Recently I got to speak with Tim Willits – studio director, id Software about the 2013 Quakecon. The show is a haven for fans of the popular id Software titles and Tim was kind enough to tell us what fans can look forward to.
How did Quakecon get started and how has it evolved over the years?
QuakeCon was originally founded as a community organized meet-up by people in #quake on the EFnet IRC network. What began back in 1996 as just a small event organized by a few and visited by 100 has grown into the largest LAN in North America, and is now host to developer showcases, world-class gaming competitions for both professional and amateur gamers, entertainment of all sorts, organized almost entirely by volunteers. Its unique flavor has to led some calling it the “Woodstock of gaming”.
What are some of the events planned at this year’s show?
John Carmack’s QuakeCon keynote address is always a fan favorite, and this year we’ll have a double dose of John, including a lecture style presentation of “The Principles of Light and Rendering” in addition to his annual keynote address. We have some exciting gameplay presentations lined up for attendees of The Evil Within, The Elder Scrolls Online, and Wolfenstein: The New Order. Master Pancake will be returning for our Friday evening entertainment – this time performing their take on Star Trek II: The Wrath of Khan. We’ll be wrapping up the whole event with our tournament finals party Saturday evening, showcasing some of the world’s top professional gamers competing under the pressure of our large ballroom audience.
What are the biggest challenges with putting on your show and your greatest triumphs and what have you learned from past shows that has enabled you to grow each year?
The biggest challenge has to be the sheer amount of planning and labor that goes into transforming the bare convention hall floors into the QuakeCon BYOC and exhibit halls. Volunteers from across the United States come to the Hilton Anatole in Dallas to crimp and lay 63,400 feet of cable, setup 1,400 tables, and 2,800 chairs. The dedication and enthusiasm of our volunteers has allowed us to grow and still tackle any new challenges that arise. They’re amazing.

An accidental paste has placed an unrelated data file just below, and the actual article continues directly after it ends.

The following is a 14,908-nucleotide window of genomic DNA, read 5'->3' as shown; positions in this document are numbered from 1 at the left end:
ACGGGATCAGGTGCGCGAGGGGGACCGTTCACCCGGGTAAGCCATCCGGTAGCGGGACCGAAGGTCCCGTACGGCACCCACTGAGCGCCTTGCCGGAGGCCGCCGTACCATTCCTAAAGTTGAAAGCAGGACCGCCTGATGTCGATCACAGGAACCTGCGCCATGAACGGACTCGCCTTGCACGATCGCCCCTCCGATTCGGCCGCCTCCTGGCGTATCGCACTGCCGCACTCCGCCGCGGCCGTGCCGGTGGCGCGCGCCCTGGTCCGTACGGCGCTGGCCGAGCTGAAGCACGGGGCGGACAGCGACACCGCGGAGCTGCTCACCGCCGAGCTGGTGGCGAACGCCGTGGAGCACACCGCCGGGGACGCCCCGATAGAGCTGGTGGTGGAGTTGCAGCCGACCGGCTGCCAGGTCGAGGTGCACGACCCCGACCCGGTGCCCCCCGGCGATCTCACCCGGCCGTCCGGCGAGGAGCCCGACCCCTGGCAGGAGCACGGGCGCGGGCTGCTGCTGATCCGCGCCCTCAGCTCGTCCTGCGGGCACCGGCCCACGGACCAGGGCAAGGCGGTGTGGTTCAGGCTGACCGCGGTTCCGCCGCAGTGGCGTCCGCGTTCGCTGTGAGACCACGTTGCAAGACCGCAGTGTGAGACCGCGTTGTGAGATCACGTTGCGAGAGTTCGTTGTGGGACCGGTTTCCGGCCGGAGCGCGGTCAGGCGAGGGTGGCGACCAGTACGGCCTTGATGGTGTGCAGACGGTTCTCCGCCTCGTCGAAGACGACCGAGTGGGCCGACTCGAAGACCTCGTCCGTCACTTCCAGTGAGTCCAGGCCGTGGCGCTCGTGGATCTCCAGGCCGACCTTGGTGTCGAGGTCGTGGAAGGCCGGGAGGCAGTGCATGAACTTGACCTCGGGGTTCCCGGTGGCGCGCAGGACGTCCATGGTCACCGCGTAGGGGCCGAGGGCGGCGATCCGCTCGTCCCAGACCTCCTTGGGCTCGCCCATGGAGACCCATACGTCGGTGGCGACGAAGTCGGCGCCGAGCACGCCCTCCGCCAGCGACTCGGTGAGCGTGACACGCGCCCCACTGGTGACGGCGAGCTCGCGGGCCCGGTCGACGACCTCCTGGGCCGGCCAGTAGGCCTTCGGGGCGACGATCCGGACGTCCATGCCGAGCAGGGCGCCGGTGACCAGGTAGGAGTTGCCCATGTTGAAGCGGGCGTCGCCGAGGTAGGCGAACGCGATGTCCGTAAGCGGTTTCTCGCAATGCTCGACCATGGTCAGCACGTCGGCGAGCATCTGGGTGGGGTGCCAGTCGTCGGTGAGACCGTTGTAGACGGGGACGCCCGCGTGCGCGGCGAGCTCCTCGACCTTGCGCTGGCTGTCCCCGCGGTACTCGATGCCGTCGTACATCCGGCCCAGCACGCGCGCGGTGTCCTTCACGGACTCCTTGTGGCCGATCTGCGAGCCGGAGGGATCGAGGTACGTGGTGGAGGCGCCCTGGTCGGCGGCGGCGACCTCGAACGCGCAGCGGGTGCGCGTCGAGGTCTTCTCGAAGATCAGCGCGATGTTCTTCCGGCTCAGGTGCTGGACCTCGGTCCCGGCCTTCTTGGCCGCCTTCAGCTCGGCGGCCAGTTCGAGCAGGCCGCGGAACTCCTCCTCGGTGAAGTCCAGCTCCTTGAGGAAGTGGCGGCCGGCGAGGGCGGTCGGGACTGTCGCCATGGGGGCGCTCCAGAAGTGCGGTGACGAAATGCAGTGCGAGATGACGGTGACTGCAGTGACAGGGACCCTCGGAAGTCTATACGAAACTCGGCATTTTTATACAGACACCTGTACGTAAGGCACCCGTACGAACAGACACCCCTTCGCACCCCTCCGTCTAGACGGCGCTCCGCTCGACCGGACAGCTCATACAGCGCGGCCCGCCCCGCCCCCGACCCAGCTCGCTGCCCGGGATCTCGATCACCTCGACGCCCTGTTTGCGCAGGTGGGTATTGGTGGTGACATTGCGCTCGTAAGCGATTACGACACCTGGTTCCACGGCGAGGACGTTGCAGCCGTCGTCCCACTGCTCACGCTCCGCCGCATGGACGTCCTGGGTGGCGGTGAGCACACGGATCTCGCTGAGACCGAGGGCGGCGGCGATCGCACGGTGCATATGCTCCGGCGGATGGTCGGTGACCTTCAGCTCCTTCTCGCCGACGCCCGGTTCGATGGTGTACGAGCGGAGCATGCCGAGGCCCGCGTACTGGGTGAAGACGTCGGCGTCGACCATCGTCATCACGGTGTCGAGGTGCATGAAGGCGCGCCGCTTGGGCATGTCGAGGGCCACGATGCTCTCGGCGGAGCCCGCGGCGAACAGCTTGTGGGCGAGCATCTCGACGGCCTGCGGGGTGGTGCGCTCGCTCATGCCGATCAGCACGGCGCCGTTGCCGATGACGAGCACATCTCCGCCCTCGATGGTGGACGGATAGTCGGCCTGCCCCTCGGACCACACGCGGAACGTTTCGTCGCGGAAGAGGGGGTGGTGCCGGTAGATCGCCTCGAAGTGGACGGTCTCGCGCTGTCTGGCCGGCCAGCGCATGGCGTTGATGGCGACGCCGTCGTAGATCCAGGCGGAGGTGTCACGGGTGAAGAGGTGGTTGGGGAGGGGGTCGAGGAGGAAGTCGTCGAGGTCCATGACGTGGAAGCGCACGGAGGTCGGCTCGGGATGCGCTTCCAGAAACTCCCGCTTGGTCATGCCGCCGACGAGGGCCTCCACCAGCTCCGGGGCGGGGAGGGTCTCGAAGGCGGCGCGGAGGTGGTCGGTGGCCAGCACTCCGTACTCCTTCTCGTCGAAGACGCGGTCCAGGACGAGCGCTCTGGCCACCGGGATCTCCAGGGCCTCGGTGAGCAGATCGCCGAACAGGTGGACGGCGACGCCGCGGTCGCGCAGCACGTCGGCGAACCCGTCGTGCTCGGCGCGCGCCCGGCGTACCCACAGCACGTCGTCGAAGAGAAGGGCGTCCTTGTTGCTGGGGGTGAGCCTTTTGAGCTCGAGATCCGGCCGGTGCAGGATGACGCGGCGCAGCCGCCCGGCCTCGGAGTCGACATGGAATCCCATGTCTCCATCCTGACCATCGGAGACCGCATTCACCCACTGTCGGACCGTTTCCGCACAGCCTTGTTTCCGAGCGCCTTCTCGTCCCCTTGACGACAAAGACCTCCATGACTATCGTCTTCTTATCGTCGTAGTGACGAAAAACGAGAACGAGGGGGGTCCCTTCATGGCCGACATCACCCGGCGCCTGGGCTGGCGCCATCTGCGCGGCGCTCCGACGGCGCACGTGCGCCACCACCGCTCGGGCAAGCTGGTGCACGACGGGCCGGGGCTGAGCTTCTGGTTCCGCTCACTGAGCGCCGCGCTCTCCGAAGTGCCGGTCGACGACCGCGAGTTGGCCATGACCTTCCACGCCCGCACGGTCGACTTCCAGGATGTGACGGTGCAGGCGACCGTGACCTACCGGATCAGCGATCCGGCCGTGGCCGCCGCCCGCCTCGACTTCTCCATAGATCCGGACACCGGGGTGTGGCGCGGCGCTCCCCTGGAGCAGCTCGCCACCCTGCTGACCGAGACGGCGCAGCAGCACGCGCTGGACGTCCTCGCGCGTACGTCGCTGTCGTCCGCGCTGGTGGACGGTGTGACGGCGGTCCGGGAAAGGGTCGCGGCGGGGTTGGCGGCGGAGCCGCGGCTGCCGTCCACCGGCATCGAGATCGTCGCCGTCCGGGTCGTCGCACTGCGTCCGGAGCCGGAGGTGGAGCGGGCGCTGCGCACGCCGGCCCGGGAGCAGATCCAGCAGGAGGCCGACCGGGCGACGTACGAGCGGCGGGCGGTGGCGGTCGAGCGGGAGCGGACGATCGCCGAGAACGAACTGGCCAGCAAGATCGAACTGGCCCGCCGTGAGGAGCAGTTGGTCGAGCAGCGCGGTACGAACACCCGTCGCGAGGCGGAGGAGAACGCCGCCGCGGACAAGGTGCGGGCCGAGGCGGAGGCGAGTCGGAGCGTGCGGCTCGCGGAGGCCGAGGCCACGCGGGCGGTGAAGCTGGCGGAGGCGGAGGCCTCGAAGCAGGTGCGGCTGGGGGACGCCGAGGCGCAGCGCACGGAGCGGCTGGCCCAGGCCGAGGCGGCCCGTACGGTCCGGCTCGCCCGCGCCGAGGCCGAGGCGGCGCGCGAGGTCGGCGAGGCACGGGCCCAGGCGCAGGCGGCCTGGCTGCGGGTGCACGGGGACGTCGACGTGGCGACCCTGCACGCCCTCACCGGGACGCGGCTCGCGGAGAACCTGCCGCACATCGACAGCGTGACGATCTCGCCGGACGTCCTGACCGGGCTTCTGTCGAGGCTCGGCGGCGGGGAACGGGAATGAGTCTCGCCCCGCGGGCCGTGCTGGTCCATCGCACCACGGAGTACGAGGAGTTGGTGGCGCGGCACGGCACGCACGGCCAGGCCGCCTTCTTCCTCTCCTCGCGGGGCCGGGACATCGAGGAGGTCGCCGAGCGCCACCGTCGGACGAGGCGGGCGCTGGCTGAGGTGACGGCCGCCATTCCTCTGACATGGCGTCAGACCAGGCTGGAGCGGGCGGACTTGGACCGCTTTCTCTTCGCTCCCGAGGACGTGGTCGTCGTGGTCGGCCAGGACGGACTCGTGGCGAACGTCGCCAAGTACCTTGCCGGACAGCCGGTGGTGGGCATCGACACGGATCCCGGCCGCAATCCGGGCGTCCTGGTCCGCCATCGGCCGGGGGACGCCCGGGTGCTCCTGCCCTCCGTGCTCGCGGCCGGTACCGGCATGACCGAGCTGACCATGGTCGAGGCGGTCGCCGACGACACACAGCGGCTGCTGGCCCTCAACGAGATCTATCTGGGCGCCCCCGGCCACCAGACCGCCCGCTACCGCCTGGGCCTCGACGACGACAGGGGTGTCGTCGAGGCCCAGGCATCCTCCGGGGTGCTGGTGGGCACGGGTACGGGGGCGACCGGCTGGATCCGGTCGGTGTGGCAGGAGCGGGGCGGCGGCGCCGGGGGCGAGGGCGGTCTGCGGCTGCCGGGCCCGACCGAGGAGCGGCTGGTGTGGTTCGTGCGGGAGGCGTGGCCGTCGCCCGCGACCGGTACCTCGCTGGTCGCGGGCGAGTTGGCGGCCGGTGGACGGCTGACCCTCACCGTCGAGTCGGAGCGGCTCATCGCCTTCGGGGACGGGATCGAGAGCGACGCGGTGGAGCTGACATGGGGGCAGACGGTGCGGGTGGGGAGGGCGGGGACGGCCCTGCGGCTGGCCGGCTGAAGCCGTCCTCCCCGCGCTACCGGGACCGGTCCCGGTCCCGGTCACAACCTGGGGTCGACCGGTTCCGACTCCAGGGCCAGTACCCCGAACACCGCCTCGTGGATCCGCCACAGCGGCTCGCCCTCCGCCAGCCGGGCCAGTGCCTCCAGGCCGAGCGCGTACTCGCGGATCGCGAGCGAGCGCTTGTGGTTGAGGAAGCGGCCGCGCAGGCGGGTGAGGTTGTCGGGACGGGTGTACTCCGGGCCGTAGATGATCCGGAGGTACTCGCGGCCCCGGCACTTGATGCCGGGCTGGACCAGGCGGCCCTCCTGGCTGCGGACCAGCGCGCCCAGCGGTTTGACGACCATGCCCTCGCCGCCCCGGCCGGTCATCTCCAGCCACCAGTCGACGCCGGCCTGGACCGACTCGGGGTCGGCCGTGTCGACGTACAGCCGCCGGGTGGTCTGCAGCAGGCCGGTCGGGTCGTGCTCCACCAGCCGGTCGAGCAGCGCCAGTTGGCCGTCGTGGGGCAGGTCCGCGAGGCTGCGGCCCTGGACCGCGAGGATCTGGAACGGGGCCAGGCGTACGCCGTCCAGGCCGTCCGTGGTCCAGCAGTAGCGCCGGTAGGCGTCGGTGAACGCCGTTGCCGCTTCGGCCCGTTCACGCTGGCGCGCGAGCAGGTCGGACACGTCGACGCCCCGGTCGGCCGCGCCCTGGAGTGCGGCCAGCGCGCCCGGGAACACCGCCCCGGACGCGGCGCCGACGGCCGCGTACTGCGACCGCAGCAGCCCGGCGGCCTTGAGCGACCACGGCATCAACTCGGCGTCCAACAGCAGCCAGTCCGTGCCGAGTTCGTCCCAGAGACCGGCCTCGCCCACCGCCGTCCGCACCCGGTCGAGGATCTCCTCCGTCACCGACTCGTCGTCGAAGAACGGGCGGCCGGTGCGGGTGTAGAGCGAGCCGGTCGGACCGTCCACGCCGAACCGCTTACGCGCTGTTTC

How many people does it take to pull off the convention in terms of organizers, support, etc?
In addition to dozens of employees and scores of exhibitors, the event is run by over 420 volunteers who put it in a combined 6,000 hours over the course of the week.
How big is your expected attendance?
We’re anticipating over 8,000 attendees to descend on QuakeCon, including the 2,800 people who populate our BYOC.
What can you tell the readers about the gaming competitions that will be held and what sort of prizing and sponsorship will be available?
We will be giving away more than $25,000 in cash and prizes in this year’s three official tournaments, including the Intel QUAKE LIVE Duel Invitational Masters for our professional gamers — sporting a $9,000 check for the champion, the QUAKE LIVE Clan Arena 3v3 Open for our competitive enthusiast, and the 20th Anniversary DOOM Challenge which should be nice throwback to our long-time dedicated fans who have been with us since our first DOOM II tournament held back at the first QuakeCon in 1996. We also have some exciting time trial speed run competitions, where attendees will be challenged to see how quickly they can plow through games like Wolfenstein 3D, DOOM, Dishonored, and Skyrim.
To what do you attribute the huge bump in popularity for professional gaming and how would you characterize Quakecon’s part in it?
The greatest influence driving professional gaming has been the partnerships forged between large gaming events such as ourselves and industry sponsors. Our wonderful sponsors, such as Intel, have helped legitimize gaming as a professional sport, driving competitors to embrace our games and push their skills to the limits. For 18 years QuakeCon has hosted world-class professional gaming competitions and been able to entice players from around the globe with the help of our sponsors, helping keep that vision alive.
Looking forward, where would you like the convention to be in 10 years?
QuakeCon has grown so much in the last 18 years I can’t imagine it becoming any bigger! The games anchor the convention, and our fans continuing to gather once a year to meet and game together are what it’s all about.
If you want to cover Quakecon for us, please drop me a line at firstname.lastname@example.org as to why you would be a good choice. 18 and over please.